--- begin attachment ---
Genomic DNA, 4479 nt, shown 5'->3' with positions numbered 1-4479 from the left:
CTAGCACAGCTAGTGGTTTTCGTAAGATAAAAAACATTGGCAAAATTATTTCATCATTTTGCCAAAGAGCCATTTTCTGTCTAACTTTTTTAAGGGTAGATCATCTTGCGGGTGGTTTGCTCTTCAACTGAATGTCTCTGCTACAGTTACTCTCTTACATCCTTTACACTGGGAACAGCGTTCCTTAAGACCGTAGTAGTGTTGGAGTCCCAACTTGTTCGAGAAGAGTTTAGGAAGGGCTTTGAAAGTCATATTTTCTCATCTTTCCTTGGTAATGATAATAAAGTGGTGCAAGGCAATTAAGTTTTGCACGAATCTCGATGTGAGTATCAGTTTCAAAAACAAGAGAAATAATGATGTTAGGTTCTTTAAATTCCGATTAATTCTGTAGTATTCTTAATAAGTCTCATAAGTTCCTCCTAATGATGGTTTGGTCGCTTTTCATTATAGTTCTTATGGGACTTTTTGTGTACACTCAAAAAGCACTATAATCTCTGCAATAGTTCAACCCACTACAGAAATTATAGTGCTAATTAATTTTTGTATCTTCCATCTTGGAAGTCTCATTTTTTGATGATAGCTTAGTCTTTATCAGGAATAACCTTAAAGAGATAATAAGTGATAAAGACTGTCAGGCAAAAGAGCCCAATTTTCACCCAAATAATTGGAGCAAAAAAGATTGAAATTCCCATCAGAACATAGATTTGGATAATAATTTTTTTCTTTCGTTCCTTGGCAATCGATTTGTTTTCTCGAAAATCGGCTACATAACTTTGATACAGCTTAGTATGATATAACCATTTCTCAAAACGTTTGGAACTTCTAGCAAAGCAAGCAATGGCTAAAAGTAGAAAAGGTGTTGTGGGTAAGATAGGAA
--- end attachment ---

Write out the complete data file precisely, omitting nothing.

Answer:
Genomic DNA, 4479 nt, shown 5'->3' with positions numbered 1-4479 from the left:
CTAGCACAGCTAGTGGTTTTCGTAAGATAAAAAACATTGGCAAAATTATTTCATCATTTTGCCAAAGAGCCATTTTCTGTCTAACTTTTTTAAGGGTAGATCATCTTGCGGGTGGTTTGCTCTTCAACTGAATGTCTCTGCTACAGTTACTCTCTTACATCCTTTACACTGGGAACAGCGTTCCTTAAGACCGTAGTAGTGTTGGAGTCCCAACTTGTTCGAGAAGAGTTTAGGAAGGGCTTTGAAAGTCATATTTTCTCATCTTTCCTTGGTAATGATAATAAAGTGGTGCAAGGCAATTAAGTTTTGCACGAATCTCGATGTGAGTATCAGTTTCAAAAACAAGAGAAATAATGATGTTAGGTTCTTTAAATTCCGATTAATTCTGTAGTATTCTTAATAAGTCTCATAAGTTCCTCCTAATGATGGTTTGGTCGCTTTTCATTATAGTTCTTATGGGACTTTTTGTGTACACTCAAAAAGCACTATAATCTCTGCAATAGTTCAACCCACTACAGAAATTATAGTGCTAATTAATTTTTGTATCTTCCATCTTGGAAGTCTCATTTTTTGATGATAGCTTAGTCTTTATCAGGAATAACCTTAAAGAGATAATAAGTGATAAAGACTGTCAGGCAAAAGAGCCCAATTTTCACCCAAATAATTGGAGCAAAAAAGATTGAAATTCCCATCAGAACATAGATTTGGATAATAATTTTTTTCTTTCGTTCCTTGGCAATCGATTTGTTTTCTCGAAAATCGGCTACATAACTTTGATACAGCTTAGTATGATATAACCATTTCTCAAAACGTTTGGAACTTCTAGCAAAGCAAGCAATGGCTAAAAGTAGAAAAGGTGTTGTGGGTAAGATAGGAA